Critically, in the case of Kovrig and Spavor, Meng is still in Vancouver under house arrest at a luxury mansion as her extradition proceedings drag on. For as long as that case remains unresolved, observers say that any hope of the two Michaels sharing Kevin Garratt’s fate ultimately rests on what Canada and the U.S. can obtain at the negotiating table.

“I think until Meng Wanzhou is figured out, it’ll probably keep going,” Garratt

told Maclean’s

last week.

Fortunately, neither Kovrig or Spavor faced charges that could net them execution; the Chinese penalty for espionage ranges from 10 years to life imprisonment.

The story has been far different for Canadians convicted of drug offences in the People’s Republic of China in recent months. In August, Ye Jianhui became the

fourth Canadian

in two years to be sentenced to death in China for narcotics offences.

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Source: National Post Quebec Nordiques

John Ivison: Erin O'Toole must put this comedy of errors behind him

Federal Conservative Party leader Erin O'Toole speaks via Zoom to the party's national policy convention on Friday, March 19, 2021.

“He must have a long spoon that must eat with the devil”: Dromio of Syracuse in William Shakespeare’s Comedy of Errors.

This quote came to mind while reviewing last weekend’s Conservative convention.

In truth, the plotline was more like one of the Bard’s tragedies, in which the flawed hero is consumed by his own ambition.

In this story, the tragic Red Tory hero is betrayed by the true blue social  conservatives he duped into supporting him in a leadership contest against a rival even pinker than himself.

The denouement sees the hero undone by his erstwhile allies, the so-cons, while his former adversary, who supports his desire to drag the party into the second decade of the 21st century, is not on hand to help because the leader

made it clear he isn’t bloody welcome.

As Shakespeare might have summed up the situation, the leader displayed more hair than wit.

The weekend had started with great promise. Erin O’Toole’s keynote speech was skillfully crafted and well-delivered. He said Canada has changed and the Conservative Party has to change too. “We must present new ideas, not make the same arguments hoping more Canadians will come round to our position,” he said.

A Conservative government would act on Justin Trudeau’s “scandals” by implementing an anti-corruption law and by strengthening the Conflict of Interest Act.

But he said Conservatives will never win by relying on Trudeau to “continue to disappoint.”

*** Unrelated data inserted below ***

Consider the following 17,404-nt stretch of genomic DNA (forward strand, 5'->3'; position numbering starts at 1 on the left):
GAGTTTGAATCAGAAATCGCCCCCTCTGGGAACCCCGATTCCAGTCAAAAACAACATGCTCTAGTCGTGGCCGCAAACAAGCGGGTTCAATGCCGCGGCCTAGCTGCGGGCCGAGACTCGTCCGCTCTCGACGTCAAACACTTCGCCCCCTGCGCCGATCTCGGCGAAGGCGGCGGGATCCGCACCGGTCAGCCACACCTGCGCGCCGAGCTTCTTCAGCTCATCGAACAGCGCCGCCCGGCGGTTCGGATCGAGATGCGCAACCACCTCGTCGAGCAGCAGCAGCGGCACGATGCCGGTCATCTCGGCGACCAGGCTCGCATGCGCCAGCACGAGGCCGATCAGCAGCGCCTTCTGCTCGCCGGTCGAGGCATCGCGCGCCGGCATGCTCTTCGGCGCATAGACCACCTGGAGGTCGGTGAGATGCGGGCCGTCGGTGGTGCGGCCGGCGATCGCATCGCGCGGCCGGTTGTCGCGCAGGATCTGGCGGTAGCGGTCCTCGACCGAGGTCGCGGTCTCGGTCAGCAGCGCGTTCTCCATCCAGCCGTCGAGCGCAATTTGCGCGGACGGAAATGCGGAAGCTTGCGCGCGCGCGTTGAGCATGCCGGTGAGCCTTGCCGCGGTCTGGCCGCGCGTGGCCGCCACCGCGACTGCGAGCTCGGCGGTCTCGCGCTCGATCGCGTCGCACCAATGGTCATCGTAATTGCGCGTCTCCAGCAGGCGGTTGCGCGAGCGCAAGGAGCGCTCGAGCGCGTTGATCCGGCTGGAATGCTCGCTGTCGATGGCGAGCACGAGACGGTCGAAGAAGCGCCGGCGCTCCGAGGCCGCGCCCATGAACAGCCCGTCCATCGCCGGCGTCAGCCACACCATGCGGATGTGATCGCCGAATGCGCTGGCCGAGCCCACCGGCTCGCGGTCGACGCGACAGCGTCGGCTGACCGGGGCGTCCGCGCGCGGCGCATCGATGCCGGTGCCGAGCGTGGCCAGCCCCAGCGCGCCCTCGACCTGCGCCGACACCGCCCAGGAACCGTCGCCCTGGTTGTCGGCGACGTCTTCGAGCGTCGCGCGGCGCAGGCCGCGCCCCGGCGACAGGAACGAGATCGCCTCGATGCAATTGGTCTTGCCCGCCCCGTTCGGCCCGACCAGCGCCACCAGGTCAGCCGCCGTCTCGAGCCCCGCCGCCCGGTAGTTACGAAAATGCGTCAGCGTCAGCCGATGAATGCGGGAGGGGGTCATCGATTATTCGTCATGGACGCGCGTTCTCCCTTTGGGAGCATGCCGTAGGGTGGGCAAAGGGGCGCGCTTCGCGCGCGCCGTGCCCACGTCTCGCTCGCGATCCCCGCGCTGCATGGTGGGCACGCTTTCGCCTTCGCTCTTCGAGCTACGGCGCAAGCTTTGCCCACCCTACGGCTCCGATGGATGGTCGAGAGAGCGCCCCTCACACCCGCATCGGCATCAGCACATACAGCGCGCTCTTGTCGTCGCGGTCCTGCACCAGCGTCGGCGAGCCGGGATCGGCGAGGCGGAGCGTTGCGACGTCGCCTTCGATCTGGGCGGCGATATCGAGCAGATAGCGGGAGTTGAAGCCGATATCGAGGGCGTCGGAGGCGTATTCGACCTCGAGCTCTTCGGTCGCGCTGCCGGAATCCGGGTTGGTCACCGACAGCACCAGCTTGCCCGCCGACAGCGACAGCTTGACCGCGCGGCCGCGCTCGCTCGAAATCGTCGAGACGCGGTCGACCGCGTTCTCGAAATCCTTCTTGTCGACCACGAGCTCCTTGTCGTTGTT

O’Toole promised a Canada Recovery Plan that would create a million jobs and  develop a Canadian Mental Health Action plan. “There isn’t a Canadian family that hasn’t been impacted by mental health issues during the pandemic. Including mine,” he said. Stimulus would be “targeted and time-limited” to ensure the costs of the pandemic are not passed on to the future generations.

He promised a “comprehensive, serious” plan on the environment, while scrapping Justin Trudeau’s carbon tax. We’ve heard that before from previous Conservative leaders but O’Toole was explicit that the debate about climate change “is over.”

He slammed the NDP for no longer speaking up for working Canadians and promised “security and certainty” for lower and middle income workers, in part by building an economy more resilient to external shocks, with more domestic capacity in vaccines and protective equipment.

It was a solid display at a crucial juncture.

The Conservative leader could be in an election as soon as next month, if none of the opposition parties support the Liberal spring budget.

The pace at which Trudeau is making spending announcements suggests he has his heart set on a spring election.

The polls suggest it will not go well for O’Toole. His personal approval rating fell, even during Trudeau’s own recent disrepute over vaccine shortages. As the pandemic drags on, the desire for change among voters is anemic – by one poll, even weaker than it was at the end of the 2019 election campaign, as voters opt for stability.

But the cause is not hopeless. The public is focused on vaccines and not engaged in partisan politics. O’Toole’s best bet is to survive the pandemic and hope voters decide that, like Winston Churchill in 1945, Trudeau was the right man in the right job at the right time but that the time has passed (two months after Victory in Europe Day, Churchill was dumped unceremoniously, in favour of Labour’s Clement Attlee). Trudeau’s support is soft and tepid, if you believe in the NDP’s recent buoyancy.

But to have any chance, O’Toole needs to present the Conservative Party as a rational, reliable alternative to the Liberals.

Good luck with that after the omni-shambles that transpired at the virtual convention on Saturday.

It was clear that trouble was brewing. The Campaign Life Coalition had been transparent that it was aiming to stack delegate representation with social conservatives and wreak havoc on the leader’s plan to move from some of the positions on which he campaigned last year.

While the party organization was able to quash numerous abortion-related resolutions, the CLC claimed to have recruited 1,100 delegates, who helped pass policies it deemed worthy of support (for example, a national adoption strategy) and, more significantly, defeating those it deemed “bad policy.”

One rambling resolution on the environment called for a Conservative government to balance the environment and job creation; force high-polluting businesses to take more responsibility; and commit to introducing tax credits to support innovations in green technology. One line summed up the approach: “We recognize that climate change is real. The Conservative Party is willing to act.”